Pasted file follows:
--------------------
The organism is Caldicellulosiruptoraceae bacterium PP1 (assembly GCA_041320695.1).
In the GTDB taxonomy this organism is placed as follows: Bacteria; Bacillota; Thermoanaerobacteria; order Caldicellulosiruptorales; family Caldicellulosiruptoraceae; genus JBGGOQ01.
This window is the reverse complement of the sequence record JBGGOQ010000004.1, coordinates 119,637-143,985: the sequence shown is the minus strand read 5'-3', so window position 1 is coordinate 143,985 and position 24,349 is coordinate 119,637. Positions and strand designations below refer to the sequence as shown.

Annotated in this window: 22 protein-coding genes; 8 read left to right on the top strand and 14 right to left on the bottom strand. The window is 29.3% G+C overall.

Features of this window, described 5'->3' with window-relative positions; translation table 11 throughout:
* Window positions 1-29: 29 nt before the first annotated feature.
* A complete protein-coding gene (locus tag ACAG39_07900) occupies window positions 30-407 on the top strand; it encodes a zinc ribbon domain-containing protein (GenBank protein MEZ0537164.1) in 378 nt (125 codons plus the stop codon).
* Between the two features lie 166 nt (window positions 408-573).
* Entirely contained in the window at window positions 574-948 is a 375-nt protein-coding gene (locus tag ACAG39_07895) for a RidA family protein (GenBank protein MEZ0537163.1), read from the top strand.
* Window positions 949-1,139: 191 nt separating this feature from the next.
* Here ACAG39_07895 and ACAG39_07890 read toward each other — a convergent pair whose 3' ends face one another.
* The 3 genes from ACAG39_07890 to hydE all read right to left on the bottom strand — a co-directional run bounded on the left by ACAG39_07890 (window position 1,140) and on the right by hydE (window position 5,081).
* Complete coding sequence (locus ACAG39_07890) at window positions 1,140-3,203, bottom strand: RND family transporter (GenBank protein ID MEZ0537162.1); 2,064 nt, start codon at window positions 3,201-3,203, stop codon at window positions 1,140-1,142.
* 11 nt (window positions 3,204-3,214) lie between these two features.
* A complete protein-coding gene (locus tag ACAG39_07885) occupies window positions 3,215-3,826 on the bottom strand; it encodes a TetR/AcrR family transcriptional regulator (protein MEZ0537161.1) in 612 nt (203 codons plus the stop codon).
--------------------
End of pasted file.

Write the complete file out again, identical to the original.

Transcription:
The organism is Caldicellulosiruptoraceae bacterium PP1 (assembly GCA_041320695.1).
In the GTDB taxonomy this organism is placed as follows: Bacteria; Bacillota; Thermoanaerobacteria; order Caldicellulosiruptorales; family Caldicellulosiruptoraceae; genus JBGGOQ01.
This window is the reverse complement of the sequence record JBGGOQ010000004.1, coordinates 119,637-143,985: the sequence shown is the minus strand read 5'-3', so window position 1 is coordinate 143,985 and position 24,349 is coordinate 119,637. Positions and strand designations below refer to the sequence as shown.

Annotated in this window: 22 protein-coding genes; 8 read left to right on the top strand and 14 right to left on the bottom strand. The window is 29.3% G+C overall.

Features of this window, described 5'->3' with window-relative positions; translation table 11 throughout:
* Window positions 1-29: 29 nt before the first annotated feature.
* A complete protein-coding gene (locus tag ACAG39_07900) occupies window positions 30-407 on the top strand; it encodes a zinc ribbon domain-containing protein (GenBank protein MEZ0537164.1) in 378 nt (125 codons plus the stop codon).
* Between the two features lie 166 nt (window positions 408-573).
* Entirely contained in the window at window positions 574-948 is a 375-nt protein-coding gene (locus tag ACAG39_07895) for a RidA family protein (GenBank protein MEZ0537163.1), read from the top strand.
* Window positions 949-1,139: 191 nt separating this feature from the next.
* Here ACAG39_07895 and ACAG39_07890 read toward each other — a convergent pair whose 3' ends face one another.
* The 3 genes from ACAG39_07890 to hydE all read right to left on the bottom strand — a co-directional run bounded on the left by ACAG39_07890 (window position 1,140) and on the right by hydE (window position 5,081).
* Complete coding sequence (locus ACAG39_07890) at window positions 1,140-3,203, bottom strand: RND family transporter (GenBank protein ID MEZ0537162.1); 2,064 nt, start codon at window positions 3,201-3,203, stop codon at window positions 1,140-1,142.
* 11 nt (window positions 3,204-3,214) lie between these two features.
* A complete protein-coding gene (locus tag ACAG39_07885) occupies window positions 3,215-3,826 on the bottom strand; it encodes a TetR/AcrR family transcriptional regulator (protein MEZ0537161.1) in 612 nt (203 codons plus the stop codon).